United States District Court, W.D. North Carolina, Charlotte Division
D. WHITNEY CHIEF UNITED STATES DISTRICT JUDGE.
MATTER is before the Court following receipt of
Petitioner's response to the Court's Order [Doc. 11]
requiring Petitioner to explain why her 28 U.S.C. § 2255
motion to vacate [Doc. 1] is not time-barred and, if it is
time-barred, why equitable tolling should apply. For the
following reasons, the Court dismisses the § 2255
petition as time-barred.
Petitioner Patricia Diane Clark pled guilty to conspiracy to
commit wire and mail fraud in violations of 18 U.S.C.
§§ 1349, 2326(2)(A) and (B); wire fraud and aiding
and abetting the same in violation of 18 U.S.C. §§
1343, 2326(2)(A) and (B), and 2; and conspiracy to commit
money laundering in violation of 18 U.S.C. § 1956(h).
[Criminal No. 3:13-cr-163-FDW, Doc. 60 (Judgment)]. On August
11, 2015 this Court sentenced Petitioner to 130 months of
imprisonment and ordered payment of restitution in the amount
of $642, 032.15. Judgment was entered on August 24, 2015, and
Petitioner did not appeal. [Id.]. Petitioner placed
her original petition in the prison system for mailing on
July 28, 2018. [Doc. 1]. On March 3, 2019, Petitioner placed
an amended petition in the prison mailing system. [Doc. 10].
Petitioner's sole claim for relief relates to the ordered
payment of restitution and sentencing points based on the
STANDARD OF REVIEW
4(b) of the Rules Governing Section 2255 Proceedings provides
that courts are to promptly examine motions to vacate, along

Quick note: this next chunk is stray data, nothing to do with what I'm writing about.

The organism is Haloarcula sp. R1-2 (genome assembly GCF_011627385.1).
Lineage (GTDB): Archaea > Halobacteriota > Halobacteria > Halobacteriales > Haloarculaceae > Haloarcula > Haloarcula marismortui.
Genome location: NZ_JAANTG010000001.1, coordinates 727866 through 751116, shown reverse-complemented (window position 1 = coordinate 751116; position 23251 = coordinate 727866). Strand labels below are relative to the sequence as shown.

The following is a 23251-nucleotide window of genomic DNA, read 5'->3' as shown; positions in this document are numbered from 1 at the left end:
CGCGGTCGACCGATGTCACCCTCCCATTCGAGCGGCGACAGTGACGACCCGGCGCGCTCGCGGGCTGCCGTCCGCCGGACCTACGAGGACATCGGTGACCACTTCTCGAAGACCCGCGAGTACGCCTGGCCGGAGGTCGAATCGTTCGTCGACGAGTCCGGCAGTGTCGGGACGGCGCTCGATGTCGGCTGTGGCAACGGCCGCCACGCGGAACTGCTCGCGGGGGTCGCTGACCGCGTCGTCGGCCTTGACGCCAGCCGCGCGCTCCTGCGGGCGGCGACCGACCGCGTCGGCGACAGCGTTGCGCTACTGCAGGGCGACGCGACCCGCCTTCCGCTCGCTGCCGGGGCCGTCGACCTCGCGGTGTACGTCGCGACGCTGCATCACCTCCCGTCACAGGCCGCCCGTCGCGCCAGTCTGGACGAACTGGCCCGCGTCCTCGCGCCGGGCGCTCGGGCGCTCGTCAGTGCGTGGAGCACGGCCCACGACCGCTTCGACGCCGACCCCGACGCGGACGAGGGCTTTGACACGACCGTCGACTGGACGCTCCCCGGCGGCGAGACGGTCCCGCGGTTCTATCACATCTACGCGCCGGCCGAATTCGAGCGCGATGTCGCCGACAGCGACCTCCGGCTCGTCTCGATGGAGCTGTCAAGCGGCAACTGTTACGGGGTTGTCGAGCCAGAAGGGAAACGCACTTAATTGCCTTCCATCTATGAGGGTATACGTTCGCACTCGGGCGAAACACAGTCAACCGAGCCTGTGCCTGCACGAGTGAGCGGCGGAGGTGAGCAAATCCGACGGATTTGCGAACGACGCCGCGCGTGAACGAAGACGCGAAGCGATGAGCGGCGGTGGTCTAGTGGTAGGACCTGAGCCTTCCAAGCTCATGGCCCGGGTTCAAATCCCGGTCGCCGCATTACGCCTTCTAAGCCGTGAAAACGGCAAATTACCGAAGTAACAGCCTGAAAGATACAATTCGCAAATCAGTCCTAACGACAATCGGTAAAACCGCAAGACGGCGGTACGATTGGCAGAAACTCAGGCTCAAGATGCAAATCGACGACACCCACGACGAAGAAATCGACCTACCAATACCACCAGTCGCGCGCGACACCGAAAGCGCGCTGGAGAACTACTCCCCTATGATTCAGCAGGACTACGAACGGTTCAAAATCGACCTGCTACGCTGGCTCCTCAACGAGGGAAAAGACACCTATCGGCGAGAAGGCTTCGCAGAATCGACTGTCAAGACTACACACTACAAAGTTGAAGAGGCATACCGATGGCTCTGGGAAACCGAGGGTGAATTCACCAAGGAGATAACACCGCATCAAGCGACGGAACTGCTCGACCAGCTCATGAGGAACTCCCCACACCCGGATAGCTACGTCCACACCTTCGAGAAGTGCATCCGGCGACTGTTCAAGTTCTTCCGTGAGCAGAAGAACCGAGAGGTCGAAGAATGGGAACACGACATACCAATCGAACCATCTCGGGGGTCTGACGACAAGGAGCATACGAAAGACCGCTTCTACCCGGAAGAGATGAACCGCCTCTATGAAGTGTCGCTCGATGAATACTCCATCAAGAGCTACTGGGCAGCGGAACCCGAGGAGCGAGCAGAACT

with “any attached exhibits and the record of prior
proceedings . . .” in order to determine whether the
petitioner is entitled to any relief on the claims set forth
therein. After examining the record in this matter, the Court
finds that the motion to vacate can be resolved without a
response from the Government and without an evidentiary
hearing based on the record and governing case law. See
Raines v. United States, 423 F.2d 526, 529 (4th Cir.
1996, Congress enacted the Antiterrorism and Effective Death
Penalty Act (the “AEDPA”). Among other things,
the AEDPA amended 28 U.S.C. § 2255 by imposing a
one-year statute of limitations period for the filing of a
motion to vacate. Such amendment provides:
A 1-year period of limitation shall apply to a motion under
this section. The limitation period shall run from the latest
of-(1) the date on which the judgment of conviction becomes
(2) the date on which the impediment to making a motion
created by governmental action in violation of the
Constitution or laws of the United States is removed, if the
movant was prevented from making a motion by such
(3) the date on which the right asserted was initially
recognized by the Supreme Court and made retroactively
applicable to cases on collateral review; or
(4) the date on which the facts supporting the claim or
claims presented could have been discovered through the
exercise of due diligence.
28 U.S.C. § 2255(f).
as noted, judgment was entered in this action on August 24,
2015, and Petitioner did not appeal. [3:13-cr-163-FDW, Doc.
60]. Petitioner's conviction, therefore, became final for
purposes of Section 2255(f) fourteen days after judgment was
entered, on September 7, 2015. See Fed. R. App. P.
4(b). Petitioner did not file her Section 2255 motion to
vacate, however, until nearly ...